I don't think we could, but for philosophic reasons, rather than technical ones.
For something to be declared "immortal," is a high claim. But how do you decide if something is immortal?
There is a famous thought experiment called the Ship of Theseus, from ancient Greek times. The Ship of Theseus, in the story, is a famous warship responsible for countless victories. However, over the years, she's needed repairs. Replacement ribs, replacement rudders, etc. Eventually there isn't a single piece remaining that has seen one of her famous victories. Is she still the Ship of Theseus? If not, when did she cease to be?
One would need to pick a stance about what it means for a "person" to be alive before one could dare talk about immortality. Honestly, the Ship of Theseus is still used today, because there is no consensus as to the answer. Strange phrases like "endurable" and "perdurable," that you rarely see in every day life, crop up trying to explain this dilemma. Literally speaking, what might be immortal to one, thanks to massive replacement of hardware may be dead to another.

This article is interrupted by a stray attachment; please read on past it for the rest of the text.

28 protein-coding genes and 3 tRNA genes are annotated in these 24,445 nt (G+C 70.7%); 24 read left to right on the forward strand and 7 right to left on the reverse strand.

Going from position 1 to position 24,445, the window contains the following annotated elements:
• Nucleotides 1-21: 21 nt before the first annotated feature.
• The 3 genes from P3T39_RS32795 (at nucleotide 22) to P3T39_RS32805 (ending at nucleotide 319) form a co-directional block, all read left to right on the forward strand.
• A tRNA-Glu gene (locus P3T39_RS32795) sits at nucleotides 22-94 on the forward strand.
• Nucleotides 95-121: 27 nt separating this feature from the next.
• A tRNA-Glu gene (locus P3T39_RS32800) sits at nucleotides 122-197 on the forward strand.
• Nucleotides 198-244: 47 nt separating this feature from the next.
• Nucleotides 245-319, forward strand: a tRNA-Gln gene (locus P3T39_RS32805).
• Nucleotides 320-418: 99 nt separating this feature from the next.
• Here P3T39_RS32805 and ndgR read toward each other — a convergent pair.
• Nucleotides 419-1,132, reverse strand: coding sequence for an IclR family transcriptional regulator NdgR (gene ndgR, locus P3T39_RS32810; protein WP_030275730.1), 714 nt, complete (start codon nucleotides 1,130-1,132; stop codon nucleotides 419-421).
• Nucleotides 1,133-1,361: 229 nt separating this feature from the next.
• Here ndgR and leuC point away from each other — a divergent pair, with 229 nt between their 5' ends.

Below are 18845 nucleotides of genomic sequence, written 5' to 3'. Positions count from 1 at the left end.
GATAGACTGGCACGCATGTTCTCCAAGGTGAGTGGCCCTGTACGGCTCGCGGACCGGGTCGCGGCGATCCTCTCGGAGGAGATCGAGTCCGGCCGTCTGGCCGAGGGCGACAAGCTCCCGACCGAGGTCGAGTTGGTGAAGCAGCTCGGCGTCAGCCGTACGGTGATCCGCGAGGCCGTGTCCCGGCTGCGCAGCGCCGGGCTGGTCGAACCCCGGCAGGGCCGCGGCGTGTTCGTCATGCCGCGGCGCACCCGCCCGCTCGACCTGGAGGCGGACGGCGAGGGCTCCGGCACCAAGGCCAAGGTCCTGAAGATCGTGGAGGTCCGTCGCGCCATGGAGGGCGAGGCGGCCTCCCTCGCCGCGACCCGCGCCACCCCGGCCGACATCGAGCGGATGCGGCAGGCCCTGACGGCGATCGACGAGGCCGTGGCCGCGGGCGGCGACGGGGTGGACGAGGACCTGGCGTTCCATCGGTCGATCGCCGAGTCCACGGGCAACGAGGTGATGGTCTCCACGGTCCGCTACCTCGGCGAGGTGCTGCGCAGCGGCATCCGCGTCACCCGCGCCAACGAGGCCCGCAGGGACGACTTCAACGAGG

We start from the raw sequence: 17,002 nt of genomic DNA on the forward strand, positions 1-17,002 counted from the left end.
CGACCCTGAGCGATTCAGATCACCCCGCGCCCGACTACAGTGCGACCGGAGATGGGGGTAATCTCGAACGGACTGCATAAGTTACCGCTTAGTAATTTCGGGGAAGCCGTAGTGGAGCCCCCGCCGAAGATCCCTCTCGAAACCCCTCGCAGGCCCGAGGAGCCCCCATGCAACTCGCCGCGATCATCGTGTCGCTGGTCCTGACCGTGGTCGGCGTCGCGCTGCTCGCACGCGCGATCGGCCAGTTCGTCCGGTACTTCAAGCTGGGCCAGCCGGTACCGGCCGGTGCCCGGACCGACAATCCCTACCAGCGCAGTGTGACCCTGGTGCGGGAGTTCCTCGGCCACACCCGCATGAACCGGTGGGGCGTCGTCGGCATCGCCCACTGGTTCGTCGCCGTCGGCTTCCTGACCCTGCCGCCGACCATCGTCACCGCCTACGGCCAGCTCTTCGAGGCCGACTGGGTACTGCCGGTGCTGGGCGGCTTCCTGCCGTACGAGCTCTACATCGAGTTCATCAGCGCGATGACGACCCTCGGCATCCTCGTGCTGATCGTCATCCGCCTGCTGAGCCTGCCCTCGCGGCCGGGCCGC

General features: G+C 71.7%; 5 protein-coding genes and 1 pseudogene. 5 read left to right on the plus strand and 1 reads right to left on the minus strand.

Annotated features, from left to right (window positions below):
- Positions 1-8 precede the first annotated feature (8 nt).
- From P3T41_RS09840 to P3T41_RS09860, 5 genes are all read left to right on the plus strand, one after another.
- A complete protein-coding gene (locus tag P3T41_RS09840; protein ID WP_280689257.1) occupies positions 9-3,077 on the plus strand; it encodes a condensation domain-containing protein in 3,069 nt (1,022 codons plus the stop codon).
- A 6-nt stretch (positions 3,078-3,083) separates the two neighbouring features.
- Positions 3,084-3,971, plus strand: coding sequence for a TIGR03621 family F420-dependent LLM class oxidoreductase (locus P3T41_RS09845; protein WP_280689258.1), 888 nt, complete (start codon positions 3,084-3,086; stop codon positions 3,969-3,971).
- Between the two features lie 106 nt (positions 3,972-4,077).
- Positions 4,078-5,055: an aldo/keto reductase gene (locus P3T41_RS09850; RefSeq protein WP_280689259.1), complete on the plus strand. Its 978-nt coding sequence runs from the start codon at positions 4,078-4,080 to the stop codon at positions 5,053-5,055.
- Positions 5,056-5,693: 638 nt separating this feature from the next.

The other issue is entropy. Lots of people translate "immortal" as "living a lot longer than they can think about." However, this can become very difficult as you get onto longer scales. Stephen Baxter's book, Manifold Time, explores these longer time scales. Sure, everything could be pretty peachy for a while, but what about when the sun goes out? On a cosmic scale, that's actually going to happen pretty soon (only about 4 billion years away). If your plan is to escape to other stars, what happens when they all go out? Surprisingly, there's a lot more life left in the universe after the stars go out. What about proton decay? Immortality is tough when the particles we think of as defining existence start to wink out.
These issues make defining "immortal" remarkably difficult. Thus, you won't find just one answer to your problem.
Consider how many religions declare us to already be immortal in one way or another. Buddhism has their system of rebirth. Christianity has their eternal soul. Daoism says we've always been part of the immortal, yet ephemeral. Maybe we already have our immortality, we're just looking in the wrong place.